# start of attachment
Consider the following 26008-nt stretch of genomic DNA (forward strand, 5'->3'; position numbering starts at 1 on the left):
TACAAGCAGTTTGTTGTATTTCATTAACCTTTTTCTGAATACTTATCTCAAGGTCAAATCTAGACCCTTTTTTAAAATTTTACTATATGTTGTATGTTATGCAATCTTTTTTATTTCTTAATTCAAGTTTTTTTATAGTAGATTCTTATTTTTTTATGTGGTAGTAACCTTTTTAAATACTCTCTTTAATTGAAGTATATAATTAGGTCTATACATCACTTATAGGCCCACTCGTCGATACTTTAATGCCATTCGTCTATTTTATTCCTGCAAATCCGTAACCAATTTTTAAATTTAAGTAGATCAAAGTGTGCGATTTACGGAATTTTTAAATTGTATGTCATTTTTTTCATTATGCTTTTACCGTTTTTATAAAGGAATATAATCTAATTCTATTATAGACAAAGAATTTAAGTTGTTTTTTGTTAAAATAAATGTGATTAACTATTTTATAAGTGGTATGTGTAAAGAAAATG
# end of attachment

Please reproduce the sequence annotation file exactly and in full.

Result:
Consider the following 26008-nt stretch of genomic DNA (forward strand, 5'->3'; position numbering starts at 1 on the left):
TACAAGCAGTTTGTTGTATTTCATTAACCTTTTTCTGAATACTTATCTCAAGGTCAAATCTAGACCCTTTTTTAAAATTTTACTATATGTTGTATGTTATGCAATCTTTTTTATTTCTTAATTCAAGTTTTTTTATAGTAGATTCTTATTTTTTTATGTGGTAGTAACCTTTTTAAATACTCTCTTTAATTGAAGTATATAATTAGGTCTATACATCACTTATAGGCCCACTCGTCGATACTTTAATGCCATTCGTCTATTTTATTCCTGCAAATCCGTAACCAATTTTTAAATTTAAGTAGATCAAAGTGTGCGATTTACGGAATTTTTAAATTGTATGTCATTTTTTTCATTATGCTTTTACCGTTTTTATAAAGGAATATAATCTAATTCTATTATAGACAAAGAATTTAAGTTGTTTTTTGTTAAAATAAATGTGATTAACTATTTTATAAGTGGTATGTGTAAAGAAAATG